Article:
I was really into the ACOTAR series by Sarah J. Maas until I discovered her previous New York Times bestselling and multiple award winning series: Throne of Glass.
I picked up the first book thanks to a fantasy loving, bibliophile friend of mine and I’m glad I did because I could not put it down once I had started reading. Here are my personal thoughts on the first book of the series, along with a spoiler free summary to give you the Calaena vibe…
Calaena Sardothien, the world’s best assassin, has spent the past year in the slave mines of Endovier after she was betrayed. The story begins as The Crown Prince of Aderland offers her a deal. Calaena represents him in a tournament through which the king wishes to find a champion to use as his personal assassin. If she wins the tournament, after four years of serving as the king’s assassin Calaena would be able to reclaim her freedom. Calaena struggles to keep a low profile as no one knows her real identity, or she thinks so. Midway through the tournament while she has befriended the prince, the captain of the guards along with a foreign princess, a ruthless murderer lurks in the castle, killing off one contestant at a time. The king has long forbidden the use of magic in his kingdom but the claw marks and symbols around the corpses of the participants and the gory manner of the murders do not point towards a normal killer.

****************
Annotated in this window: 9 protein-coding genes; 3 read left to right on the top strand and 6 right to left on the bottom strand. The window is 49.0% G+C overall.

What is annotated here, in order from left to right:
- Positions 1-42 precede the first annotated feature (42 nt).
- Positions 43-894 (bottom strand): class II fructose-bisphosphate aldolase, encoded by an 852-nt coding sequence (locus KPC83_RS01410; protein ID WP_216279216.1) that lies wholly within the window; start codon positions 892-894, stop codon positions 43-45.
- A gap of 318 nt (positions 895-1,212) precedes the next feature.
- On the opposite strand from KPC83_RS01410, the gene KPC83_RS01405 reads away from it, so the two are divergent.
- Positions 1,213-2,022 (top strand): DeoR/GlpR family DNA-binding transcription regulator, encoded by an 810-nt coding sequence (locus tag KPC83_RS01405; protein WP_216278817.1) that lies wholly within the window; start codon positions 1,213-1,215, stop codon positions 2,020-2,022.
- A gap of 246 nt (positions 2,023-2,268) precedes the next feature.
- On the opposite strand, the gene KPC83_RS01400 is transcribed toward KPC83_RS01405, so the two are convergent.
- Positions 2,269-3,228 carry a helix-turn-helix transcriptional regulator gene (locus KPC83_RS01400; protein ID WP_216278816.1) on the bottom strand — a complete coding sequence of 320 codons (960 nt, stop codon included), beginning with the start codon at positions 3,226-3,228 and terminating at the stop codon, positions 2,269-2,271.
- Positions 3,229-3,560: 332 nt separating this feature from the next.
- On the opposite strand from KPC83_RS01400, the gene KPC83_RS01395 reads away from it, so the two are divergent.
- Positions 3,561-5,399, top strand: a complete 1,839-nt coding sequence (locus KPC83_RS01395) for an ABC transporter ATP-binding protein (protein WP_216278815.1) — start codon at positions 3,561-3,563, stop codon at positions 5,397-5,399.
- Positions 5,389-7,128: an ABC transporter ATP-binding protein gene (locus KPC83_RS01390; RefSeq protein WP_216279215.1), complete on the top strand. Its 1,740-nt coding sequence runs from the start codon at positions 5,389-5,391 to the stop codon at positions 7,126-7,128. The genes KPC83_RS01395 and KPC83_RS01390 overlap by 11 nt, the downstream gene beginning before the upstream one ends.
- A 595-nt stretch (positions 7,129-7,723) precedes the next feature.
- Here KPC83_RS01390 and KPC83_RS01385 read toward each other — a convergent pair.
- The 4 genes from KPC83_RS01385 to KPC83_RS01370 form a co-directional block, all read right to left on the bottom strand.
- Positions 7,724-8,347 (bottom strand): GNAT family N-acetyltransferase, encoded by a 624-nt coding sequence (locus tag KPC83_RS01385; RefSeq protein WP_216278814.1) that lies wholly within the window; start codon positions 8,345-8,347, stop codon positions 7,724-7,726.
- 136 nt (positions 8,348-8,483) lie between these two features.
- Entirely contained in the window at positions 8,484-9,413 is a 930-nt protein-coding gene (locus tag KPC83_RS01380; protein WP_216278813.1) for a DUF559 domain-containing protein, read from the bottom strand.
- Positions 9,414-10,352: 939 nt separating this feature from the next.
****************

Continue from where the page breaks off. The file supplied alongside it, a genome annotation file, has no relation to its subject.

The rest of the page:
Maas takes us to this medieval land in the most magical way possible.
The story progresses to reveal great plot twists and supernatural occurrences as we follow Calaena through her fight for freedom. You actually feel like you are in to the story, watching the duels, bearing witness of the grand glass castle as feel with Calaena, for Calaena. The heart touching dramatic approach will make you either love or hate a character extraordinarily (at times only to discover you were wrong!).
One more thing I absolutely love about the book is the various perspectives through which this great first installment to the series travels. It helps us see the incidents from different viewpoints.
There have been accusations about the contradictory personality of the protagonist, who, being a world famous assassin, still uses make up and frilly clothing and also feels for people unlike a cold blooded murderer. For me, however, all this makes the story even better as we discover that she never really had a choice.
There is nothing that I absolutely hated about the story. The only thing I that I felt while reading the novel is that the not so massive plot could be written in a more compact way without dragging out the incidents much. But Sarah J. Maas knows her s**t, so she probably did what she did for the best.